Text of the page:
I'm not sure I follow:
On Friday, February 12, 2016 at 11:30:50 AM UTC+2, Stephan Merz wrote:
the soundness of adding auxiliary variables is ensured by the corresponding introduction rules. For example, a simple history variable may be added using a rule such as
Init /\ [Next]_v => \EE h : Init /\ h = h0 /\ [Next /\ h' = f(h,v) /\ v' # v]_<<v,h>>
and the validity of this formula (for arbitrary h0 and f) is proved once and for all.
When you say "arbitrary h0 and f", do you mean for *some* h0 and f (i.e., given h0 and f, this should be proven), or that given a specification, this can be proven for *all* h0 and f (I guess not)? In any event, I can't check this with TLC, right?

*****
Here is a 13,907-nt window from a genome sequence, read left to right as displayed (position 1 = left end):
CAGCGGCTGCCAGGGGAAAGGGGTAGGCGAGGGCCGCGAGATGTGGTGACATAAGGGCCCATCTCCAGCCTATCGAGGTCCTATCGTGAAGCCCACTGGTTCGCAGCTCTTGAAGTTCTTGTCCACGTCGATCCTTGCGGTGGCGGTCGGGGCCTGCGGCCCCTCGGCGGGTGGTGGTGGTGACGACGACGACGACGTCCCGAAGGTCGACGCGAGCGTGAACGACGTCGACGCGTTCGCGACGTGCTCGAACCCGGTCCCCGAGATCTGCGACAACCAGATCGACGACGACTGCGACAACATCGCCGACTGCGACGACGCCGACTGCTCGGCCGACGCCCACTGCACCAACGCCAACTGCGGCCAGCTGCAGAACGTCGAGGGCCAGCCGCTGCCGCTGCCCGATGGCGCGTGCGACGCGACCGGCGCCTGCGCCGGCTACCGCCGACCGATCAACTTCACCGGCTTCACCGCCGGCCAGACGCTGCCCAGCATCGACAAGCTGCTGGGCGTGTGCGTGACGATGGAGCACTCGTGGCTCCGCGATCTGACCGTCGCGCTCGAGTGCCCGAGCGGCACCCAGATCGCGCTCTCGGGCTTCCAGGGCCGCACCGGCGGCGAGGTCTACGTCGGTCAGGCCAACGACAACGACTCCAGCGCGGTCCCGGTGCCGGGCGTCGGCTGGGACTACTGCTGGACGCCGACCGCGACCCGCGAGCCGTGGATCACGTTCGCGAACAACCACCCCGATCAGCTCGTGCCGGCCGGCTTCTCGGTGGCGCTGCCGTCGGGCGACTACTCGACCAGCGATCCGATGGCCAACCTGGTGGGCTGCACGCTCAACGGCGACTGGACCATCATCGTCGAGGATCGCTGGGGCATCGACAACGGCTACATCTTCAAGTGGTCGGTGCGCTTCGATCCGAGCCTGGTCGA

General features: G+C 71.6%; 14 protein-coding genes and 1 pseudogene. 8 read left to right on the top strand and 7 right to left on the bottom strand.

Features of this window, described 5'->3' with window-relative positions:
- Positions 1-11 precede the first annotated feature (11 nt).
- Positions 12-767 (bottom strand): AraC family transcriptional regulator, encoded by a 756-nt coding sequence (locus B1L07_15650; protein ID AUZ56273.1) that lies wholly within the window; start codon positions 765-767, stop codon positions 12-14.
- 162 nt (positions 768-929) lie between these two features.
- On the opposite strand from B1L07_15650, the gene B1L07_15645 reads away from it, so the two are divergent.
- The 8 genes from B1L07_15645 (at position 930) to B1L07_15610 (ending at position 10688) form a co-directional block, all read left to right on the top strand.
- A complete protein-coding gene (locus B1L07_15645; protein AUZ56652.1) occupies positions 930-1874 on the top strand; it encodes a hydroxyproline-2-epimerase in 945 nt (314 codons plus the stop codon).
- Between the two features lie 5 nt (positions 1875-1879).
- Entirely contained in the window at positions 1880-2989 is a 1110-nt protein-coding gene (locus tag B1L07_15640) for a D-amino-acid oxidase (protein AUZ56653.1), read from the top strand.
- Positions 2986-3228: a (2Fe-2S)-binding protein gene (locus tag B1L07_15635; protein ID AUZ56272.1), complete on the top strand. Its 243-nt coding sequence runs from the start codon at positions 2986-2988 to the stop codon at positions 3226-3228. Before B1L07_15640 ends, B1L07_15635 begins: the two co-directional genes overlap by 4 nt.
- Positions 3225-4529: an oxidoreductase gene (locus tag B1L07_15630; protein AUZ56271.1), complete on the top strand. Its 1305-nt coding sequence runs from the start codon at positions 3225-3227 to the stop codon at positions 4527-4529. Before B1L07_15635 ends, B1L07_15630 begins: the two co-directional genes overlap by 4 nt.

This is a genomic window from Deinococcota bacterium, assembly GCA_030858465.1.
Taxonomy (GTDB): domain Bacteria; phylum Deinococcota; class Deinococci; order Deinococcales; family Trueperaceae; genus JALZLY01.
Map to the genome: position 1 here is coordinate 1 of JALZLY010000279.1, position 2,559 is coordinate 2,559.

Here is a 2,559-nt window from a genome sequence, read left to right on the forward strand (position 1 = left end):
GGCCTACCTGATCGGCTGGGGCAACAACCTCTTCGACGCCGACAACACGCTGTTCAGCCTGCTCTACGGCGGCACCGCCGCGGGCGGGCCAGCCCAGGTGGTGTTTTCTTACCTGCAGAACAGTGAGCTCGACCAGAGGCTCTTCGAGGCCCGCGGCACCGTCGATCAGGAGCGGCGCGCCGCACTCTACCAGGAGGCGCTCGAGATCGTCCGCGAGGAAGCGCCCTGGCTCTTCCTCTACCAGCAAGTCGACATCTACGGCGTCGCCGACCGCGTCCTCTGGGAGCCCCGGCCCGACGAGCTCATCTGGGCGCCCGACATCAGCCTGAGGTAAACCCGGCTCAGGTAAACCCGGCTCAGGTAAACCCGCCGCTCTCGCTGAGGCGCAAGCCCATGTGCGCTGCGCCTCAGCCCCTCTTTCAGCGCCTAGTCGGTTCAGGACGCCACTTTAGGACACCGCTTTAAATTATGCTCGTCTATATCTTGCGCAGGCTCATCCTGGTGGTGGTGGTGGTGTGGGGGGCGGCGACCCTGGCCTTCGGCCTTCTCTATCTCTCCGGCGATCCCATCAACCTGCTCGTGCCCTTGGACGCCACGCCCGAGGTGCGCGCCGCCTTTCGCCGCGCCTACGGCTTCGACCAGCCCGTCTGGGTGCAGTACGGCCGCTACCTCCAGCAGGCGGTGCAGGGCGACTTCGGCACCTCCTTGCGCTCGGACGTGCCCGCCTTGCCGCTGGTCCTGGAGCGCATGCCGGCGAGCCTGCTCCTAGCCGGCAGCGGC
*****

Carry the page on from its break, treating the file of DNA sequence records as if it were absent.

In other words, the soundness of auxiliary variables is not checked by TLC but ensured by following syntactic patterns when introducing these variables. There should be a chapter about this in a future version of the Hyperbook.
Do you mean that you have a proof that any mapping is sound if some syntactic patterns are followed? Can we get a sneak-peek at those rules?